A perfect illustration of the mix of positives and negatives – mostly positives – that is the user-driven Web: the debut of Spore. There's a whole lot to Spore – entertainment, education, strategy, creativity, savagery…. And everything's represented in its media story: a gamemaker's (Will Wright's) world-class creativity; old-style mass-media marketing; social Web viral marketing; and users' creative ways of playing with marketing features – creativity that producer Electronic Arts had in mind and creativity it definitely did not have in mind.
In Spore you start as a microbe but you also play God and create whole worlds. Part of its genius is creator Will Wright's collaboration with evolutionary biologists and other scientists in developing the game (don't miss this fascinating New York Times piece about that science/entertainment cross-pollination, including the video on that page). In Spore, Scientific American reports, "gamers must make crucial decisions that affect the entire world in which they operate, and must then deal with the consequences of their actions. Whereas the Sims series [designed by Wright too] focuses on what happens in societies created by gamers, Spore also gives control over the evolution of an entire universe."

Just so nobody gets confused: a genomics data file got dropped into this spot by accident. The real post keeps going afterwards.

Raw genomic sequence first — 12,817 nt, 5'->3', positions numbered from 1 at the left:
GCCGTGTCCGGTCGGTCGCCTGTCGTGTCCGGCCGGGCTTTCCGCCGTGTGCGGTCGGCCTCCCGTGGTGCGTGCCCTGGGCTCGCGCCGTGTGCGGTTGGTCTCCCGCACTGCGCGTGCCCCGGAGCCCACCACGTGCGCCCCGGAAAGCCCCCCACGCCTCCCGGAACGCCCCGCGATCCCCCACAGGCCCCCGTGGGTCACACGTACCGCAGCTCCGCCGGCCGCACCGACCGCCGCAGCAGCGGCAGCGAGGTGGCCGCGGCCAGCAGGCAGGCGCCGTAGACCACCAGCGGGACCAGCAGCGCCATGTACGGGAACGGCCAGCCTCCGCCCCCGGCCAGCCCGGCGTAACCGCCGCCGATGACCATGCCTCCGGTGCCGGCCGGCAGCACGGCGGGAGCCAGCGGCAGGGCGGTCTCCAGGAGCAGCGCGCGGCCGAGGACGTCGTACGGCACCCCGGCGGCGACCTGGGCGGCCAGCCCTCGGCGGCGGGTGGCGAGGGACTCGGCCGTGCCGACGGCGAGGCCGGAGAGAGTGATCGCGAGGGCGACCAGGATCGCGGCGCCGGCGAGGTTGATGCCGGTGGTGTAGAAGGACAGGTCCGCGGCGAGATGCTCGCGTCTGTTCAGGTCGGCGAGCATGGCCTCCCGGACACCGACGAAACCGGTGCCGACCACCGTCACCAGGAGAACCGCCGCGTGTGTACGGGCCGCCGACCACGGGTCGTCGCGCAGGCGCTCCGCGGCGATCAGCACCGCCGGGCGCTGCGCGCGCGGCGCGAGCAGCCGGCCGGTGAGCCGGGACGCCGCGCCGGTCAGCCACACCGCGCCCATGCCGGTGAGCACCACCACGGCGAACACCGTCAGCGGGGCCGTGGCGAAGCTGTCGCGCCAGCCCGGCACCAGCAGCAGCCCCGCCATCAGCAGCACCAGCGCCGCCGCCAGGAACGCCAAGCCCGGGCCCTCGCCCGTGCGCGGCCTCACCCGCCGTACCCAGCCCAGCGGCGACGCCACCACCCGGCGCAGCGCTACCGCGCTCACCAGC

Meanwhile, "there were over 400,000 creatures on SPOREpedia," the creature showcase, Kristin reports, "coming in at a rate of 1,000 per minute."
MSNBC's Kristin had fun creating three creatures herself, "my favorite being Jinx, named after my cat. It’s blue and spotted, with wings (my creature, not my cat). It has 'palmwalker' feet, a fierce bark and horns to ward off enemies. I enjoyed making it do the hippety hop." A tech educator friend of mine is already using the Creature Creator in his classroom. He reported on Twitter this week that he just installed it "on my 26 lab PCs. Can't wait to see what the kids do with this thing!"